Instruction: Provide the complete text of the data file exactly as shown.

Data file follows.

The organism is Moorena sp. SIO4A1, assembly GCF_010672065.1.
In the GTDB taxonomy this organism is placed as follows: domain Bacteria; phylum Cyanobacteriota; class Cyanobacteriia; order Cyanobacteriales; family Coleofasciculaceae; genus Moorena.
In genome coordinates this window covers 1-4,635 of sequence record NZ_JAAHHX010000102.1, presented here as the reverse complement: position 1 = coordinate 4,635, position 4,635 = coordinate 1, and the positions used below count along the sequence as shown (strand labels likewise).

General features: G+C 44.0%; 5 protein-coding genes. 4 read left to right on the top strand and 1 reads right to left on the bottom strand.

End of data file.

The organism is Moorena sp. SIO4A1, assembly GCF_010672065.1.
In the GTDB taxonomy this organism is placed as follows: domain Bacteria; phylum Cyanobacteriota; class Cyanobacteriia; order Cyanobacteriales; family Coleofasciculaceae; genus Moorena.
In genome coordinates this window covers 1-4,635 of sequence record NZ_JAAHHX010000102.1, presented here as the reverse complement: position 1 = coordinate 4,635, position 4,635 = coordinate 1, and the positions used below count along the sequence as shown (strand labels likewise).

General features: G+C 44.0%; 5 protein-coding genes. 4 read left to right on the top strand and 1 reads right to left on the bottom strand.